Davey Dogwood Park is one of Palestine's most prized treasures — a public park featuring more than 200 acres of rolling hills, forests, meadows and flowing streams. Just in time for the opening weekend of the 76th Annual Dogwood Trails Celebration, dogwoods are beginning to bloom!
City of Palestine Marketing Director Breezy Lake-Wolfe and City of Palestine Main Street Manager Laura Westgate were out putting up signs Friday at Davey Dogwood Park in preparation for the flux of visitors.
“Davey Dogwood Park is one of the few nature trails in the area you can drive your car through. The dogwoods look more plentiful than they have in the past couple of years. I am predicting the next couple of weeks are going to be ideal for those who want to take a scenic drive out to Davey Dogwood Park,” Lake-Wolfe told the Herald-Press Friday. “It's also a great place for a picnic and for those who enjoy outdoor and heritage tourism.”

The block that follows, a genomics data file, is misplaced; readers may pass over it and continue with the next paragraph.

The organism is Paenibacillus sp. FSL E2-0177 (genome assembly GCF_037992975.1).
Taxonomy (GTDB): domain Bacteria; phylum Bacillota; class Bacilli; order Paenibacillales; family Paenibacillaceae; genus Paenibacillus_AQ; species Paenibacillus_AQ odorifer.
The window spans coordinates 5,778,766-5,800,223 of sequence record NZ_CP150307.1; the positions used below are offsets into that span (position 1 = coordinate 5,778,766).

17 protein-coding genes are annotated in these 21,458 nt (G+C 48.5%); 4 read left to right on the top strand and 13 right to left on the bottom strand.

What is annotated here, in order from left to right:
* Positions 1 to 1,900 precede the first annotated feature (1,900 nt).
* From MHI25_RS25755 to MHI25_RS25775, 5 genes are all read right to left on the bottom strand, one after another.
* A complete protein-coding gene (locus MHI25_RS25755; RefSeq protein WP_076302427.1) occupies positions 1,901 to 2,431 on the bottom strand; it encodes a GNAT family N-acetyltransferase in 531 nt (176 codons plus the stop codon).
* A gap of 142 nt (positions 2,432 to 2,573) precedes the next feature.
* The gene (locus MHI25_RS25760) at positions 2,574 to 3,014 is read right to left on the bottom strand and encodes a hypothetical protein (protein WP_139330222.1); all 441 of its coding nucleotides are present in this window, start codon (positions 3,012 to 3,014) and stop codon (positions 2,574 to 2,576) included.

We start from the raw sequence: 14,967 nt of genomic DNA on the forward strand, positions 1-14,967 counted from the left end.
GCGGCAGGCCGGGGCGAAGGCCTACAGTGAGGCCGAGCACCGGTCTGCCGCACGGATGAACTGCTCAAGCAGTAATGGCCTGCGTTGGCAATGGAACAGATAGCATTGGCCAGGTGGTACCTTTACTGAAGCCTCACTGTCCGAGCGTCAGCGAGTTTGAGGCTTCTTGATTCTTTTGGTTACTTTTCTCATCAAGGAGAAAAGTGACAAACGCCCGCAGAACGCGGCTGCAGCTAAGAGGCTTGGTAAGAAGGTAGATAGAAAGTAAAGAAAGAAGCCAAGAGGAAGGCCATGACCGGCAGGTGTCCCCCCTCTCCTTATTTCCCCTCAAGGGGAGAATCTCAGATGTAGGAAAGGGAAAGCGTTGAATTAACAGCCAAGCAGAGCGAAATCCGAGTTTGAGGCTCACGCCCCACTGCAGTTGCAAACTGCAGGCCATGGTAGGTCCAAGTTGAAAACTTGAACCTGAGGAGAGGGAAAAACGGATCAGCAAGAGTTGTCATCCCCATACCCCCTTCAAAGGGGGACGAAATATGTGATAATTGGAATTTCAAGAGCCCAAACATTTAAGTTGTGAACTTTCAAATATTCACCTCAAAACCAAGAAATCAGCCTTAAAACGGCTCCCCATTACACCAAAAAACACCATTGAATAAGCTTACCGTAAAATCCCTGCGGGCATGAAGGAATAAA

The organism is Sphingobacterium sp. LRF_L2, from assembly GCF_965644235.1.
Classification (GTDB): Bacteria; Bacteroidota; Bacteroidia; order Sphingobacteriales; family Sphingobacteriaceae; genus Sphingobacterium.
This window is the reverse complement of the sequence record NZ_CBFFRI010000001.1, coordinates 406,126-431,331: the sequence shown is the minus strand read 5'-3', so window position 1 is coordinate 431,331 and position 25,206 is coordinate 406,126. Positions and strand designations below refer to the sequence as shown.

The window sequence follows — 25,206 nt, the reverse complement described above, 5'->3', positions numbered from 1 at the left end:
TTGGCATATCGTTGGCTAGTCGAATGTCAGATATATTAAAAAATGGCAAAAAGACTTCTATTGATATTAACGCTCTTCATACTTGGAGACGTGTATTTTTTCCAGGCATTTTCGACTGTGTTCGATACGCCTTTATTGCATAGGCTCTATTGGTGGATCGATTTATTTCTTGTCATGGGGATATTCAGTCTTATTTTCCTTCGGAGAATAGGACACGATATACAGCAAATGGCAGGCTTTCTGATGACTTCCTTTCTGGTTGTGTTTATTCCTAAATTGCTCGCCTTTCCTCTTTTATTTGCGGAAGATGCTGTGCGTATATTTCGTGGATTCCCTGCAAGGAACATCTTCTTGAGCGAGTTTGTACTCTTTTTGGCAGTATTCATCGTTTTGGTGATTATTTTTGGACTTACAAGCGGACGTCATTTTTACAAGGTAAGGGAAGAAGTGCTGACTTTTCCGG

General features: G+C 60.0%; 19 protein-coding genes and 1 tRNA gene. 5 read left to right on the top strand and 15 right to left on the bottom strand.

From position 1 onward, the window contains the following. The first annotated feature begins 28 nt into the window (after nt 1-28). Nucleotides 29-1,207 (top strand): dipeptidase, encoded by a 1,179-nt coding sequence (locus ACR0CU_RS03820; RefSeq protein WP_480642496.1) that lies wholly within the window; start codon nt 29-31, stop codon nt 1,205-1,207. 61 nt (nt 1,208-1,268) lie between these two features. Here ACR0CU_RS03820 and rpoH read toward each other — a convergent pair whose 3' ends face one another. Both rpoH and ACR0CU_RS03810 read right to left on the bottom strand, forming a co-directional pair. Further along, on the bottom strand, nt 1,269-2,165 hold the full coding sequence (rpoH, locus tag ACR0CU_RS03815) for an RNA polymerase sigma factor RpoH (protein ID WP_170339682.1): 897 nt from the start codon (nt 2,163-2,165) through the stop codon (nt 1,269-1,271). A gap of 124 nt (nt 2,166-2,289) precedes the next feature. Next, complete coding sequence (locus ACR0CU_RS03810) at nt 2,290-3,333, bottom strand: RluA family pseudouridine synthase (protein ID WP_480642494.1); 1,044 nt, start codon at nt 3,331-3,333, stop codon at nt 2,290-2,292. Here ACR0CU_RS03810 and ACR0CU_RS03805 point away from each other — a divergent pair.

In fact, from noon to 4 p.m. today, the 2nd Annual Dogwood Seedling Planting will be held at the pavilion in Davey Dogwood Park for residents and visitors interested in planting a dogwood tree. Staff will be available with instructions, shovels and seedlings.
The park officially opened in 1941, three years after two friends sharing a casual cup of coffee in 1938 started a conversation that led to a discussion about building a “dogwood trail” due to Palestine's abundance of dogwood trees in the area. Local landowners E.W. And H.R. Link gave the group access to the land so that proper trails could be built — and during World War II, local oilman M.A. Davey purchased the large central piece of land where the trails were routed and gave it to Anderson County specifically for a public park.